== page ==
17-Month-Old Semaj Crosby’s Death Linked To Systemic, Family Failures
The Department of Children and Family Services issued a scathing review of the circumstances surrounding last month’s death of 17 month-old old Semaj Crosby.
She was found dead in her Joliet Township home a day after she was reported missing, and two days after caseworkers from DCFS visited the home.
DCFS investigators had also visited ten times since April of 2016 to address allegations of physical abuse, neglect and maltreatment of Semaj’s siblings and other children who lived there.
One anonymous caller last May said 30 people were living in the home, selling drugs outside and drinking in a nearby playground.
Most of those accusations were dismissed for lack of evidence, but caseworkers and investigators did acknowledge that there was trash in corners of the house and that children were sleeping on air mattresses or on the floor.
Crosby’s mother, Sherri Gordon, had three other children, one of whom had severe mental health issues.
DCFS said as many as six different children opened the door to case workers. They never took note of who the children were.
Gordon was described as being “nurturing and caring” to her children despite potential learning disabilities or mental illness. Gordon herself said she had cognitive disabilities, but no one from DCFS confirmed that.
“Ms. Gordon’s self-reported cognitive limitations were never addressed, not was she ever referred for further evaluation to determine the implications of her reported struggles on her parenting abilities,” the review said.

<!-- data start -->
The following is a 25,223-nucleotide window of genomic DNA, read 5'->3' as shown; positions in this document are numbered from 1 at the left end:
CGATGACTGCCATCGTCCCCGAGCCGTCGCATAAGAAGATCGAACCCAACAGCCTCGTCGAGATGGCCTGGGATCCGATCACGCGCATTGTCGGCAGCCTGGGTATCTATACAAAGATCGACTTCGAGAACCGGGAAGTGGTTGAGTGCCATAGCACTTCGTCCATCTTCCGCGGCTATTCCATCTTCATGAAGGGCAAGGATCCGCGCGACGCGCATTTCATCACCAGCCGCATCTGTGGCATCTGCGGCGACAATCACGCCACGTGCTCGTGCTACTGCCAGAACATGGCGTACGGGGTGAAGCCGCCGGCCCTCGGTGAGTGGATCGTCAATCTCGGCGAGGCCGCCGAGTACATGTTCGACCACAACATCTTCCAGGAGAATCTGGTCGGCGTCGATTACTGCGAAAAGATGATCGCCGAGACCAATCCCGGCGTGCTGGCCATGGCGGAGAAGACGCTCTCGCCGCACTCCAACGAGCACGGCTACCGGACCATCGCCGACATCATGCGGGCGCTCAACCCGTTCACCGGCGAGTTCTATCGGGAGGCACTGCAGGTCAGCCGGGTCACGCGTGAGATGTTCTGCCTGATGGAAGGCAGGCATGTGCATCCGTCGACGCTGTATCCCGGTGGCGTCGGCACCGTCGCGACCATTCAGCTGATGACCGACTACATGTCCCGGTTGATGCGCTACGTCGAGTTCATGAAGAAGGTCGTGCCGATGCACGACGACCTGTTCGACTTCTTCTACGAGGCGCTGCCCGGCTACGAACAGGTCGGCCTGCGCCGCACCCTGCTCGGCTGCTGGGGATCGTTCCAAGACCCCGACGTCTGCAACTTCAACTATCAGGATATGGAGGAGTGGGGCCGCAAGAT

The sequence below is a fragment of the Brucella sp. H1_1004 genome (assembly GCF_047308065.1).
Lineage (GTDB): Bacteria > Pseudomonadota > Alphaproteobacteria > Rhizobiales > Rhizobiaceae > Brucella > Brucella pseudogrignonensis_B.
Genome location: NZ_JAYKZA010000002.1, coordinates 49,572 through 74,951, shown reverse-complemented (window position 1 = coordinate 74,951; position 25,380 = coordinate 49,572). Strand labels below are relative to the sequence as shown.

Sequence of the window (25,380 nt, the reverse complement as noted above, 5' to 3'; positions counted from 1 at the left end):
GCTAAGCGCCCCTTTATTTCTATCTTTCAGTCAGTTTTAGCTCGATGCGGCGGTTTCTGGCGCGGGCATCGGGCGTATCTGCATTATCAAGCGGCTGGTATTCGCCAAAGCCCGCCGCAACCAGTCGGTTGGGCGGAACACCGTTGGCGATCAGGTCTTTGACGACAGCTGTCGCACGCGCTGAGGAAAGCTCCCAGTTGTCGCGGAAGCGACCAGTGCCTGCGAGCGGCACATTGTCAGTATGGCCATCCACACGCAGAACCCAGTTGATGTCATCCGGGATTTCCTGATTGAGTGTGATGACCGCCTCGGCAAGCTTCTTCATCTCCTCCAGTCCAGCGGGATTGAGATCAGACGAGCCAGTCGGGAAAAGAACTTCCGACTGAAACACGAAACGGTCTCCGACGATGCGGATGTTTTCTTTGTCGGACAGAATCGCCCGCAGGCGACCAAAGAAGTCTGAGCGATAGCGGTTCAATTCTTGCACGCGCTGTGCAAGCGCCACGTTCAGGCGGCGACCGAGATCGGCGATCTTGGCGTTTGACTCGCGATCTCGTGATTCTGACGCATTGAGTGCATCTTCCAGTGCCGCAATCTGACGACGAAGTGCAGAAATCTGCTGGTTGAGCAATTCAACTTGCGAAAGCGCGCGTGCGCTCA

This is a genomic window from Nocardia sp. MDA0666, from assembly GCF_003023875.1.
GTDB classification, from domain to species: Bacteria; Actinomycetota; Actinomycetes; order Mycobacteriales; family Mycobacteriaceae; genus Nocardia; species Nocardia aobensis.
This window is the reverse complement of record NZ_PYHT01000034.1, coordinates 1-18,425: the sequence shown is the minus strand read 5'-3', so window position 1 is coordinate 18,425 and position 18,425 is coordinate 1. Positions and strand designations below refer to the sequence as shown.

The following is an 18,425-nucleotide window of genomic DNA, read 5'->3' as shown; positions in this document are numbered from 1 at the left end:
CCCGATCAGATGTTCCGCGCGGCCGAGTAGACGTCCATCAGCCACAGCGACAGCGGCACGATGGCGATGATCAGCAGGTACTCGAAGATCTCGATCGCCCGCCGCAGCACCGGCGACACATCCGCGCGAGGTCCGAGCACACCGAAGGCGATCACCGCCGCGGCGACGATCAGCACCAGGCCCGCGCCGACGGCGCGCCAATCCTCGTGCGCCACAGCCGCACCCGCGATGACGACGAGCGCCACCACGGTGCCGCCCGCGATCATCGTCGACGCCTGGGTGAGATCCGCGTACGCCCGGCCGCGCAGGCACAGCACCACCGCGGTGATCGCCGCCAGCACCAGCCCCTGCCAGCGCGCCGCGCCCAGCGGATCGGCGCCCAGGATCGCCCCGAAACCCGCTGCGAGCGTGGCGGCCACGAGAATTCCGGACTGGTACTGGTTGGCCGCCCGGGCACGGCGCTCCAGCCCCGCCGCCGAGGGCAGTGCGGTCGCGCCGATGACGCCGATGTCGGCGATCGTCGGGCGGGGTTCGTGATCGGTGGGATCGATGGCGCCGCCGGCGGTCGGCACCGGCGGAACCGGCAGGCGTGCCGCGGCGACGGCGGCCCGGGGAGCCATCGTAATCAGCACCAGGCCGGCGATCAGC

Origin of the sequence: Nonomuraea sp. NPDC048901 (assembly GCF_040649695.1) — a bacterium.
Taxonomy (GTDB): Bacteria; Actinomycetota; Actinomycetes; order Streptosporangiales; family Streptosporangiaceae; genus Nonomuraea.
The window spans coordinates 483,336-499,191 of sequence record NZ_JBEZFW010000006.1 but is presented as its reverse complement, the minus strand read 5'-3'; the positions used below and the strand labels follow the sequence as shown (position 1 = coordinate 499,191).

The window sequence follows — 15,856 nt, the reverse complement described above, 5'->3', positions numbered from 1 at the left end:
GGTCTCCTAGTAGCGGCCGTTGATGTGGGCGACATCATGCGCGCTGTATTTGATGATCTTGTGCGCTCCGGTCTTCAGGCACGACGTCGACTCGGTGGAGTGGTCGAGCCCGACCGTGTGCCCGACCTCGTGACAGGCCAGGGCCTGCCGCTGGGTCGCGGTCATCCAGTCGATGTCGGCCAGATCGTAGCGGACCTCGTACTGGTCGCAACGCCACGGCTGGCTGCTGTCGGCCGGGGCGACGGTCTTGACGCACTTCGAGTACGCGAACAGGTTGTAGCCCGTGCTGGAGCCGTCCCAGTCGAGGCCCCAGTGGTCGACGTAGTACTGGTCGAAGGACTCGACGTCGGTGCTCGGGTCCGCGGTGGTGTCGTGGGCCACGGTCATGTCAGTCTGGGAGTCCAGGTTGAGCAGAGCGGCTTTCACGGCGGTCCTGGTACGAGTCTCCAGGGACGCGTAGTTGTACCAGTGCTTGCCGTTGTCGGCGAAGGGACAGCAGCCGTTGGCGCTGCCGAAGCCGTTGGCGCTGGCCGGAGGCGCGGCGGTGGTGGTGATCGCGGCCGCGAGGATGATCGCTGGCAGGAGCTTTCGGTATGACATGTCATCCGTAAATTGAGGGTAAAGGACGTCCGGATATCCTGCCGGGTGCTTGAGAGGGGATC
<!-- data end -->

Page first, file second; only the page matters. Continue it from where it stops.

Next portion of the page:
She repeatedly missed parent coaching appointments and behind on her children’s medical check ups.
The review listed a number of failures on the part of DCFS, saying that Gordon’s mental abilities should have been more thoroughly investigated.
Investigators and caseworkers also failed to determine who exactly was living in the home or taking care of children.
Gordon’s 7-year-old son was treated in a psychiatric hospital three times in the past year for suicidal behavior, but caseworkers failed to communicate with the hospital. They also didn’t communicate with his school about his needs, and they knew he wasn’t consistently getting the psychotropic medication he was prescribed.
In addition, notes on seven supervisory sessions weren’t entered into the computer until after Semaj was reported missing. The review said late entries “challenge the credibility of the supervision process.”
The review listed a number of recommendations for changes in policy, including making sure household reports aren’t treated as individual incidents, ensuring rigorous checks on people living in homes, establishing screenings for caregivers with developmental delays, and reviewing what acceptable “minimum parenting standards” are for children under 6
Crosby’s death is still under investigation.
Greta Johnsen is a reporter and anchor for WBEZ. Follow her @gretamjohnsen.